Building a cookbook is a lot of work. From recipe testing to photography sessions to finalized editing, the process can be grueling. On this week's Louisiana Eats! we'll hear how it gets done, from beginning to end, from a group of authors and photographers.
There is nothing seasonal about weinerschnitzel or sauerkraut. But dine around New Orleans during October and you might think otherwise as these traditional German dishes are trotted around for Oktoberfest celebrations.
However, now that it’s November, and all the costume lederhosen and plastic beer steins have been stowed for the year and the last refrains of the chicken dance song are finally receding, local diners with a taste for traditional Bavarian cooking still have options.
Chef John Besh's Cooking from the Heart documents his journey through the domestic and European kitchens that have influenced his palette and cooking style. This week on Louisiana Eats! we'll cook a dish with John at Restaurant August and then join him in the dining room for a conversation about his career.
Delve into the supernatural on this week's Louisiana Eats! We're speaking with Manbo Sallie Ann Glassman about the role food plays in ceremonial vodou. Listen closely and the spirit will move you.
Spirits also leave behind their recipes, according to Mary Ann Winkowski. She's been able to speak with ghosts since her childhood and know several reasons why they stick around. And death has visited the Hermann-Grima House in the French Quarter; we'll take a took to learn about the customs of a 19th century funeral and the importance of food on All Saints Day.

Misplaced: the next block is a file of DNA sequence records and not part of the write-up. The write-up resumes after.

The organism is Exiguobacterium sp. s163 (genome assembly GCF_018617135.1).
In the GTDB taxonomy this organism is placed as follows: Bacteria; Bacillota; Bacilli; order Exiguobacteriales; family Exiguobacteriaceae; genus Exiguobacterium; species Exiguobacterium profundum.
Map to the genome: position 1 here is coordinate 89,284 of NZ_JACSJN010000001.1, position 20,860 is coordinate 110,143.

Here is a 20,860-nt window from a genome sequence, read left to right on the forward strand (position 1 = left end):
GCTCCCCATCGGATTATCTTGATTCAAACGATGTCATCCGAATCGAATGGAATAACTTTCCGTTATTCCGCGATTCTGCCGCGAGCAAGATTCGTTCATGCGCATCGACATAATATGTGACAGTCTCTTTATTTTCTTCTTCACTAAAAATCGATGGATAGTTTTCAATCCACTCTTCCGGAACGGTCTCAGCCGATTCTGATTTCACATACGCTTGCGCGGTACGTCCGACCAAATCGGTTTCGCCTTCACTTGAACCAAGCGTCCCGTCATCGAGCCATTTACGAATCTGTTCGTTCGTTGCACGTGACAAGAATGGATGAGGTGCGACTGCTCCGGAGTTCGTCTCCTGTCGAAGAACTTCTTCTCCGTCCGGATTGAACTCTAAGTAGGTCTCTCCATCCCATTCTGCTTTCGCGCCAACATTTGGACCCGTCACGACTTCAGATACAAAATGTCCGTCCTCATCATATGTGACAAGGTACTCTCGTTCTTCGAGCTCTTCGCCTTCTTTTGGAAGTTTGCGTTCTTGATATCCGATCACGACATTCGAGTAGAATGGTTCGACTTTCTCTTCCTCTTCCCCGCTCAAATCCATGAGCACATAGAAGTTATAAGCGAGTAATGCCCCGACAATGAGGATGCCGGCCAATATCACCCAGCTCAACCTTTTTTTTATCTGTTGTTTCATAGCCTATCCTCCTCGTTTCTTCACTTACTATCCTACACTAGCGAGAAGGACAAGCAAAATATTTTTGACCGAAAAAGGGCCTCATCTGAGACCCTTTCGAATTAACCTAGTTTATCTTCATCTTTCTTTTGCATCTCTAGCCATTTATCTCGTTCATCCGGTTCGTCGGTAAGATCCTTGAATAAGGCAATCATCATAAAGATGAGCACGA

If all of this is too spooky for you, stick around for a light-hearted chat with Clare Crespo for ways to spruce up your Halloween holiday.
Drew Ramsey, the high priest of Hubig's, is facing his century-old company's challenge of rebuilding after a devastating fire destroyed Hubig's factory. Rod Olsen, the titan of tortillas, jumped ship from Zapp's to launch Hola Nola Foods, Louisiana's first and only tortilla maker.
On this week's Louisiana Eats! we speak with Adrian Miller about his new book,Soul Food: The Surprising Story of an American Cuisine,a self described love-letter to African-American cooks. Adrain traces the history of this particular cuisine and theorizes why it might be in jeopardy.
And for years the Amazonian rainforest has been in jeopardy. We hear from Louisiana native and ethno-botanist Dr. Mark Plotkin about the way it shapes our Louisiana table. Plus, Ryan Hughes also joins the program to discuss an exotic fruit he's just started working with: Dragon Fruit.
Louisiana health officials say they are reopening some oyster harvest areas where the threat of flooding from Tropical Storm Karen has diminished.
Louisiana harvest areas 13 to 23 will open Sunday morning. They were among the areas ordered closed because of the possibility of contamination from flood waters.
Saturday's announcement said a precautionary closure of oyster harvest areas one through 12 would remain in effect until health officials determine the waters meet standards set by the National Shellfish Sanitation Program.